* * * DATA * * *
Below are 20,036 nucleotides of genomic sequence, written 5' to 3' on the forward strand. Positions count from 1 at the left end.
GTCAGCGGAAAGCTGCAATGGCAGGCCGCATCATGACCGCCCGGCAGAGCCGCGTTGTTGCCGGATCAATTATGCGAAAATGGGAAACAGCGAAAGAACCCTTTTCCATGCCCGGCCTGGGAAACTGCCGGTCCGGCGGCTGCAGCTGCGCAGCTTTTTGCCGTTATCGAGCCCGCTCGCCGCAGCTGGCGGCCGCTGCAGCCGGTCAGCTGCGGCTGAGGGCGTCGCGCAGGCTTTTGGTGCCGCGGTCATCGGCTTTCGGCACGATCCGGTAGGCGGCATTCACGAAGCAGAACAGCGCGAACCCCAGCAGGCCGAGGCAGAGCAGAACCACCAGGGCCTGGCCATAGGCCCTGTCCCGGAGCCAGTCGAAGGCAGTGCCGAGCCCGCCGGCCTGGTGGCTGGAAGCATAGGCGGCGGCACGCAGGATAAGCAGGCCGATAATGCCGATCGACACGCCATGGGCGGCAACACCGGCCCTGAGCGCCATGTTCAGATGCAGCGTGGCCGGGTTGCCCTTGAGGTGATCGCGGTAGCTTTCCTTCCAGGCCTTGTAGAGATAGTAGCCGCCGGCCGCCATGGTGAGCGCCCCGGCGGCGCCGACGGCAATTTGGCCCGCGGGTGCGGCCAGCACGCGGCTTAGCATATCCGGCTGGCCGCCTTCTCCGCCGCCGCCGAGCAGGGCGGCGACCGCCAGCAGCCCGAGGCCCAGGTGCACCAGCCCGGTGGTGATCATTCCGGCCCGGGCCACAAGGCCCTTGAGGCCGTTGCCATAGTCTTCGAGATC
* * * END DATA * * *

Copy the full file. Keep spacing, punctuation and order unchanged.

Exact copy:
Below are 20,036 nucleotides of genomic sequence, written 5' to 3' on the forward strand. Positions count from 1 at the left end.
GTCAGCGGAAAGCTGCAATGGCAGGCCGCATCATGACCGCCCGGCAGAGCCGCGTTGTTGCCGGATCAATTATGCGAAAATGGGAAACAGCGAAAGAACCCTTTTCCATGCCCGGCCTGGGAAACTGCCGGTCCGGCGGCTGCAGCTGCGCAGCTTTTTGCCGTTATCGAGCCCGCTCGCCGCAGCTGGCGGCCGCTGCAGCCGGTCAGCTGCGGCTGAGGGCGTCGCGCAGGCTTTTGGTGCCGCGGTCATCGGCTTTCGGCACGATCCGGTAGGCGGCATTCACGAAGCAGAACAGCGCGAACCCCAGCAGGCCGAGGCAGAGCAGAACCACCAGGGCCTGGCCATAGGCCCTGTCCCGGAGCCAGTCGAAGGCAGTGCCGAGCCCGCCGGCCTGGTGGCTGGAAGCATAGGCGGCGGCACGCAGGATAAGCAGGCCGATAATGCCGATCGACACGCCATGGGCGGCAACACCGGCCCTGAGCGCCATGTTCAGATGCAGCGTGGCCGGGTTGCCCTTGAGGTGATCGCGGTAGCTTTCCTTCCAGGCCTTGTAGAGATAGTAGCCGCCGGCCGCCATGGTGAGCGCCCCGGCGGCGCCGACGGCAATTTGGCCCGCGGGTGCGGCCAGCACGCGGCTTAGCATATCCGGCTGGCCGCCTTCTCCGCCGCCGCCGAGCAGGGCGGCGACCGCCAGCAGCCCGAGGCCCAGGTGCACCAGCCCGGTGGTGATCATTCCGGCCCGGGCCACAAGGCCCTTGAGGCCGTTGCCATAGTCTTCGAGATC